Charlie Harper: It’s Not The Economy, Stupid.

Charlie Harper

Wednesday, February 7th, 2024

Presidential Politics has, more or less, come down to a referendum on how Americans collectively feel about the current and future state of their wallet.  The 1970’s brought us the misery index, where the rate of inflation plus the rate of unemployment were added together for a score.  The Reagan recovery brought a 49 state landslide in the 80’s, and the continued economic expansion propelled Reagan’s Vice President into office in 1988. 

George H.W. Bush’s administration was marked by the fall of the Berlin Wall, and then the first Gulf War. The anxiety of war buildup combined with a spike in oil prices caused consumers to close their pocketbooks, sending the U.S. into a brief mild recession. 

Bush saw his approval rating plummet from 89%, and a largely unknown Governor from Arkansas took advantage of the opportunity.  Bill Clinton’s political advisor George Carville coined the simple yet direct theme of their insurgent campaign:  It’s the economy, stupid. 

It didn’t matter that the recession was over and the economy was growing again before voters headed to the polls.  The vast majority of media coverage of the race adopted the narrative of a broken economic system, and piled on with profiles painting Bush as aloof and out of touch with everyday American’s struggles. 

If you’ve watched or read coverage of the state of the economy from major news outlets not owned by Rupert Murdoch, you’ve likely already seen the current hand wringing.  The official talking point question for about a month has become “Why isn’t Joe Biden getting credit for the strong American economy?” 

What we instead have to understand that the question of the day is one of fairness, and my friends in journalism need to take a long look in the mirror to understand how we got here.  Media outlets who prefer anecdote over data to prop up narratives for specific groups have long posited “fairness” as the barometer to measure if our economic policies meet the needs of a majority of Americans.

President Obama’s “you didn’t build that” speech put a fine point on the shift.  It was no longer about Reagan’s effort to build a bigger economic pie.  It was about redistributing what we currently have around the table.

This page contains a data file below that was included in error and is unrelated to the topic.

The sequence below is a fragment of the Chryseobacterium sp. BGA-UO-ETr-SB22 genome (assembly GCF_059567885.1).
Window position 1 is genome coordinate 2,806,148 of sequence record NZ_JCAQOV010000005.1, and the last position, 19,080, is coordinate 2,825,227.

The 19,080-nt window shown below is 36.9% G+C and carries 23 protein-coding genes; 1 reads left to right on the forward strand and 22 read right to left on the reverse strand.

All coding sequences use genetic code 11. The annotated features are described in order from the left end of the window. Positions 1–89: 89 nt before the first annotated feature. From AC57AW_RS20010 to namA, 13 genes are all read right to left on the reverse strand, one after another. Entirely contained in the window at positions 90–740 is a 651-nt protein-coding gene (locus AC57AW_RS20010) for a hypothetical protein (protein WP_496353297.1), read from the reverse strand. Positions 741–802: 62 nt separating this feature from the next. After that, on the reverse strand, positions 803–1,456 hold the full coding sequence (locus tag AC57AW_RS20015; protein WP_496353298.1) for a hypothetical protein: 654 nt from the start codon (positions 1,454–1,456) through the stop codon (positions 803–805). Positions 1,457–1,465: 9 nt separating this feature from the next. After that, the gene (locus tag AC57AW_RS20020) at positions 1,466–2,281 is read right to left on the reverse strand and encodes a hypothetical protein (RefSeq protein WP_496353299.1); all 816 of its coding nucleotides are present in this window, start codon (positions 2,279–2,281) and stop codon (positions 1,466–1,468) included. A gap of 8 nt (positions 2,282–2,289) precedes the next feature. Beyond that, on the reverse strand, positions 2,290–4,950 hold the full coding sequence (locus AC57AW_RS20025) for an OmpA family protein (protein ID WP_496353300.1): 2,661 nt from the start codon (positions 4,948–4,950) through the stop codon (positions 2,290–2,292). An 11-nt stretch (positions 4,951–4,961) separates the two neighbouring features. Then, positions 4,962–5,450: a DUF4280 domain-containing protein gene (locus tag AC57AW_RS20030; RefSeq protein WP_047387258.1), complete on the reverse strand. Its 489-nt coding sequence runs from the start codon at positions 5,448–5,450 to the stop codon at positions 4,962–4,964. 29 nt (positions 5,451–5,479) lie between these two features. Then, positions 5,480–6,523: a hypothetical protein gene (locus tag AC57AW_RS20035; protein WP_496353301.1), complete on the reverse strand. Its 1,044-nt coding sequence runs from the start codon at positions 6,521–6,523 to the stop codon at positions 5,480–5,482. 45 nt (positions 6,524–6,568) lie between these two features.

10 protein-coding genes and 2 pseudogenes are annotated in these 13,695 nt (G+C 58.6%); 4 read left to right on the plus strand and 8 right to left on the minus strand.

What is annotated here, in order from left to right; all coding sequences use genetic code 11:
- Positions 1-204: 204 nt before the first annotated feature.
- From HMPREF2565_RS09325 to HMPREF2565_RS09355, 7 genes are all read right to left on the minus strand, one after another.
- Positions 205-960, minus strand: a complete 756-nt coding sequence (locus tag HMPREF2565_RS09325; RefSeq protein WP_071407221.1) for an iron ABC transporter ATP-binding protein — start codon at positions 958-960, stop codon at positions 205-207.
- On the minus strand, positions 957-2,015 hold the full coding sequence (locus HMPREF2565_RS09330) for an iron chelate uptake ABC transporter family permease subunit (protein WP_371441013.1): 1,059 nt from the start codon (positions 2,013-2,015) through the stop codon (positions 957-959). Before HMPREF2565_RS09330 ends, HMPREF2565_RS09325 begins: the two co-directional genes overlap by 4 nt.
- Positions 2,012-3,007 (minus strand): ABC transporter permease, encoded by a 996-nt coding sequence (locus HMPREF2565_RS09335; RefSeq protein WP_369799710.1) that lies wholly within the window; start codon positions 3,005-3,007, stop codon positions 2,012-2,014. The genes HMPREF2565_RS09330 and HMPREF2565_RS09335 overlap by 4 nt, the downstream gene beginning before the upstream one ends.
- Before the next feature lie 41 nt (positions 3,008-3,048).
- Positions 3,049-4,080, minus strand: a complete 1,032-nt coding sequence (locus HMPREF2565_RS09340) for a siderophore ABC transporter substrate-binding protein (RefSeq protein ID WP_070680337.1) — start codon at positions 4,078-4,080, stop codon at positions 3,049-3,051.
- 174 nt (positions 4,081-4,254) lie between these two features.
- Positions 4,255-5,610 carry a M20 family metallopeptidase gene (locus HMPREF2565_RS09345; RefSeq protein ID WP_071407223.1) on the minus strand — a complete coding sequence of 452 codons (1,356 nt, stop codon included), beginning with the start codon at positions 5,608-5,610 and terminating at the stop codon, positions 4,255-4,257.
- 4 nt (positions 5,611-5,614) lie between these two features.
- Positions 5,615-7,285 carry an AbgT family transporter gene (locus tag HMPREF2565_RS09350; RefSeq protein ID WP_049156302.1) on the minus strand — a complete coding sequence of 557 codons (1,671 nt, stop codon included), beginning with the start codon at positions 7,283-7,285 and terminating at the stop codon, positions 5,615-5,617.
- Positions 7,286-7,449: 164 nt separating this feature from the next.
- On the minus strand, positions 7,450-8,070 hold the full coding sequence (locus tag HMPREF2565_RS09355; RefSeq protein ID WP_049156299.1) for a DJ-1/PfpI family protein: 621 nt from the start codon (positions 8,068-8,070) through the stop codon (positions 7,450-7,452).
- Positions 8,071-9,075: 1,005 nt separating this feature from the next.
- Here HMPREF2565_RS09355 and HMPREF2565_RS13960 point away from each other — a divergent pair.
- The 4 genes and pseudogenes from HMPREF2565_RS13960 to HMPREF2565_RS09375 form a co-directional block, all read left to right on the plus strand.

Today, the self-made billionaire isn’t the poster child for the American dream. They are a target for those who believe it’s not fair for someone to have some when others have little or nothing.  We put a friendly face on these Marxists beliefs by calling it Democratic Socialism and mock anyone who protests the change in a fundamental principle of how our system of government and economics is supposed to work. 

Economic literacy is at all-time lows, and a large portion of the voter base is, rightly or wrongly, using the nebulous concept of “fairness” as their litmus test for major policy decisions.  After all, “we’re the richest nation on earth”.  Why doesn’t everyone have everything they need?

The shift of government generosity has been notice by many others outside of our country.  As he telegraphed he would do when campaigning, President Biden relaxed or rescinded hundreds of policies and executive orders on immigration.  Hundreds of thousands of “migrants” are entering the country each year. Sanctuary Cities got what they asked for, and don’t care much for it. 

Americans who have long grown tired of TSA hassles have watched this new special class be allowed to traverse airports without ID.  New York City is now offering free housing and $1,000 per month in pre-paid debit cards to our new guests.  Parents of NYC school children have had their kids be turned away from classrooms as schools are converted to shelters. 

A tipping point of no return has occurred when four “migrants” beat up a New York policeman on video.  They were released on bail, gave cameras and ostensibly every one of us the bird, then were quickly shipped out of the city to another U.S. location.  District Attorney Alvin Bragg, forever linked with Presidential politics as the first to indict former President Donald Trump, runs from cameras when asked why he allowed those who would beat up one of his police officers go free. 

American’s don’t need talking head pundits to tell us whether all of this is fair or not.  Lecturing Americans that we just don’t appreciate how good we have it is smug and out of touch.  If the fundamental question is fairness, the President’s current poll numbers are quite easy to understand.